Inheriting the Whirlwind of Extreme Events

This article looks at the huge upswing in extreme events around the world. Imagine this: the worst-ever tornado season, the worst flooding, and worst heatwave¬† have hit the US this year. And they may yet experience one the worst hurricane seasons. “24 Hours of Reality” online broadcast documented this Sept 15 to help people clear their heads of the fossil fuel propaganda and open their eyes to the crisis we are facing.¬† — Stephen

There are four anti-climate change lobbyists in Washington for every member of Congress.”

By Stephen Leahy

UXBRIDGE, Canada, Sep 15, 2011 (IPS)

The dramatic increase in extreme weather that has affected hundreds of millions across the planet is one of the clearest signs that burning billions of tonnes fossil fuels has seriously and permanently disrupted the global climate, experts say.

That is the reality former U.S. vice president Al Gore is focusing on Thursday through an unprecedented live online event called “24 Hours of Reality” broadcast from 24 time zones and reaching millions of viewers in multiple languages.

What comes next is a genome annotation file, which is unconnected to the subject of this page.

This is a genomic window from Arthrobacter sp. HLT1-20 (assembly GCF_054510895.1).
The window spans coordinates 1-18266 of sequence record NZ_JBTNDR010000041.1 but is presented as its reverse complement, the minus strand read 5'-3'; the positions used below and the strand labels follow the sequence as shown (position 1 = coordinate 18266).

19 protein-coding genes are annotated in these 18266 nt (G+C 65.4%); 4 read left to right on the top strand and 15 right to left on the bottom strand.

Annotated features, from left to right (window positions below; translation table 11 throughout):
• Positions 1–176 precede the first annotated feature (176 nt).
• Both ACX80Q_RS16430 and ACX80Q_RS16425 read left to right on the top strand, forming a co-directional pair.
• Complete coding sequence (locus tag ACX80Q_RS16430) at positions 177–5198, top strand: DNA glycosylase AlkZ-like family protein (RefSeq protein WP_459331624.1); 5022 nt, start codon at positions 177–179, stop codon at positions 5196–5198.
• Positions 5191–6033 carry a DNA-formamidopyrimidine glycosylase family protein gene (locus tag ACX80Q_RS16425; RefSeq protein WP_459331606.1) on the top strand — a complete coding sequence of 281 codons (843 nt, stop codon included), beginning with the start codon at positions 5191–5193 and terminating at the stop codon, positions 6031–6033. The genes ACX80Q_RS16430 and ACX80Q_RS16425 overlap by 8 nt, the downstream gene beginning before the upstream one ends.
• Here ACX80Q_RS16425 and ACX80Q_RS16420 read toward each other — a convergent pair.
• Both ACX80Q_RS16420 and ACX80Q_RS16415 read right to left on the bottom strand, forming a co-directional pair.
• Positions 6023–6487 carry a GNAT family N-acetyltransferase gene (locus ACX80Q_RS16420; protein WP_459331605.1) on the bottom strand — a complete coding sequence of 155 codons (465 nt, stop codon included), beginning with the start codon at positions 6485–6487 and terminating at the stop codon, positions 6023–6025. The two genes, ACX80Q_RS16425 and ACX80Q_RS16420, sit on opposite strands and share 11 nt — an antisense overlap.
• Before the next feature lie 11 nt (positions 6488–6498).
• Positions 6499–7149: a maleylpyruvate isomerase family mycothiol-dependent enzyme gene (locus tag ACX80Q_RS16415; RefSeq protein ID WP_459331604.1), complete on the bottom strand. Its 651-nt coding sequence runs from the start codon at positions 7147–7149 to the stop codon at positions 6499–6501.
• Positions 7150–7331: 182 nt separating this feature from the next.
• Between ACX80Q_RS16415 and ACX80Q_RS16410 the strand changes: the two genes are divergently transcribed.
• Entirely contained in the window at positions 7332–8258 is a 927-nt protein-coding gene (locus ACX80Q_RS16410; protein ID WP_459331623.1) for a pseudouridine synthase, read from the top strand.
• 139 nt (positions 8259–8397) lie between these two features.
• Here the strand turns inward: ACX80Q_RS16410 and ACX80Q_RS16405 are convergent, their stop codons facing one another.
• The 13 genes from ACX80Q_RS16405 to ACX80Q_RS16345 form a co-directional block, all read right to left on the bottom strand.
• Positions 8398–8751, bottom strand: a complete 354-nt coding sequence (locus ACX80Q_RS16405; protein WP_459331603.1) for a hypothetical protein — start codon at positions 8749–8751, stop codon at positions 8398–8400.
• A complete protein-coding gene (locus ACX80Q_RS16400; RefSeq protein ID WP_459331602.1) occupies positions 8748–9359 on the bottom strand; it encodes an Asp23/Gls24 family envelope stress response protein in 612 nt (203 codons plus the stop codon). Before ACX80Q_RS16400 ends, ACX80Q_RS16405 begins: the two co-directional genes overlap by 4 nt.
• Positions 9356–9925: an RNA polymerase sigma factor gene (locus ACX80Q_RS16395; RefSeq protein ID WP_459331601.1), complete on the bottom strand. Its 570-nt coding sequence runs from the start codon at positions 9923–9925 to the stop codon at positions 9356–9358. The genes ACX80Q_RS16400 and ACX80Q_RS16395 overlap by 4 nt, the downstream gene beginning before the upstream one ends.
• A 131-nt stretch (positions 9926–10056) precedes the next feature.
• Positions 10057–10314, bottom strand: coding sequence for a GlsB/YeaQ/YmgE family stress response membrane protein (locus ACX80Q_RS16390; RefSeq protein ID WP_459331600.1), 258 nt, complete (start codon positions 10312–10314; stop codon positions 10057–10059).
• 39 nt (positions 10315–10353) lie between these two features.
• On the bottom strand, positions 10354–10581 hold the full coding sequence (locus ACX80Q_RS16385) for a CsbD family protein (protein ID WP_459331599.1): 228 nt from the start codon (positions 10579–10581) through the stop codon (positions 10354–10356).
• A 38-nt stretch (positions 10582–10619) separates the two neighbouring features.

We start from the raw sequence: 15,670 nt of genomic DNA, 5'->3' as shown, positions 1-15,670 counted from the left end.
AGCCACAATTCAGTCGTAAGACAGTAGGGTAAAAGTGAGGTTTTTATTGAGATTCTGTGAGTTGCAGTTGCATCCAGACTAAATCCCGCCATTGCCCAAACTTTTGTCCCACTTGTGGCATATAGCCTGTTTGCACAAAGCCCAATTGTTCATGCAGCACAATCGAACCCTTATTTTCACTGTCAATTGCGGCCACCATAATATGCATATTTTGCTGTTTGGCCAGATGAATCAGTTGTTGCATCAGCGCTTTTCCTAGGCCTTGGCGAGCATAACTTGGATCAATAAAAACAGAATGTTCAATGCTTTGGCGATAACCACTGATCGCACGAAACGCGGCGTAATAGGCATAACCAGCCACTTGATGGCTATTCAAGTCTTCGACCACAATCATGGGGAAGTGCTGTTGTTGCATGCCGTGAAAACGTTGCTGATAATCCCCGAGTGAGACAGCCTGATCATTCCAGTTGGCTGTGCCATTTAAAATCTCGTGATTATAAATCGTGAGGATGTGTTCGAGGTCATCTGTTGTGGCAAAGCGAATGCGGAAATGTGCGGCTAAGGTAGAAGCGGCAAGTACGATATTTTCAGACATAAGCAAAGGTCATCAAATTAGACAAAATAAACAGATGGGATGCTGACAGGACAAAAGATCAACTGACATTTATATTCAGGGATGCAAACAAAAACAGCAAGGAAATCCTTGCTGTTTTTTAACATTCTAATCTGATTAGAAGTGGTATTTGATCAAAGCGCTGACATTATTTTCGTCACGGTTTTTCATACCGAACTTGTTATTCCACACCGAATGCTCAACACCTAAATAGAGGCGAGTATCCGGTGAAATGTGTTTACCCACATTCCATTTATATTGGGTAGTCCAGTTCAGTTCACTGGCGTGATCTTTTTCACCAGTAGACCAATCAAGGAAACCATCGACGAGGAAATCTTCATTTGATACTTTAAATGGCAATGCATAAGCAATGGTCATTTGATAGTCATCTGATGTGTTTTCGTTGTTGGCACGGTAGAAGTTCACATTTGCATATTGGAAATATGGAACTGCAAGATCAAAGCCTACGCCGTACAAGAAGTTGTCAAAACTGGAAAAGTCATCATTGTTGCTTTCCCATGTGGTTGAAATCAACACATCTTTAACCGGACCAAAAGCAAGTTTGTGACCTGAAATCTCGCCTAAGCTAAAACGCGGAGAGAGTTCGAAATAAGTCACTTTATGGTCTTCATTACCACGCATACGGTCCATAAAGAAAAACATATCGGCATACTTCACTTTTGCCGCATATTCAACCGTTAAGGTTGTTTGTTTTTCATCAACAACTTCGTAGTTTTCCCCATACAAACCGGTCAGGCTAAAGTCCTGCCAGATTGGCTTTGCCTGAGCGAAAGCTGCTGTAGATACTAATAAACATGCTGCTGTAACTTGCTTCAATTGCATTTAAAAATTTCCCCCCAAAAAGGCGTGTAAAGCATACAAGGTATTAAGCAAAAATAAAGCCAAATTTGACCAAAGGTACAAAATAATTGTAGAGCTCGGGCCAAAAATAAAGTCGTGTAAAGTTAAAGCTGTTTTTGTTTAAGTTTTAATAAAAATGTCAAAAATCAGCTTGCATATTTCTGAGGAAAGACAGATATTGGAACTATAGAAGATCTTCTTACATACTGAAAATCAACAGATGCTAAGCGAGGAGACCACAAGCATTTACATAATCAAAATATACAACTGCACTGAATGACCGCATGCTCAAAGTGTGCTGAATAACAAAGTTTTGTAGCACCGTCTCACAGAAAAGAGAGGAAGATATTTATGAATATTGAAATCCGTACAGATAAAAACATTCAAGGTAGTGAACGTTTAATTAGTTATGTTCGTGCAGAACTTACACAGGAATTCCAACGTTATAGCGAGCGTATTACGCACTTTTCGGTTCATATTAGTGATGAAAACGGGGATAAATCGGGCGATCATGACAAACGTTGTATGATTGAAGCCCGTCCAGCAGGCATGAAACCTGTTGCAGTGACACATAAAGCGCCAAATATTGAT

“In 30 years of weather forecasting I have never seen extreme weather events like those in the last two years globally,” said Jeff Masters, co-founder and Director of Meteorology for Weather Underground, the web’s first commercial weather service.

“I never thought we could have the greatest outbreak of tornados, the worst-ever flooding, record heatwaves and droughts all in one year,” Masters told IPS at a press conference last week in reference to the multi-billion-dollar extreme weather the U.S. has endured this year.

“The hurricane season is only half over and is on pace to be a record year as well,” he said.

Masters and other climate experts say is the “new normal” for the coming decades is the reason why. Burning of oil, gas, coal puts billions of tonnes of carbon dioxide into the atmosphere, where it traps more of the sun’s heat in what is known as the greenhouse effect.

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That additional heat warms the oceans and air and allows more moisture to be retained in the atmosphere, scientists have long since proven. The enormous amounts of additional heat and moisture now trapped in the atmosphere are the potent fuel for extreme events.

“More than 1,400 high temperature records were broken in July in the eastern U.S.,” said Jerry Meehl, a senior scientist at the National Center for Atmospheric Research. Continue reading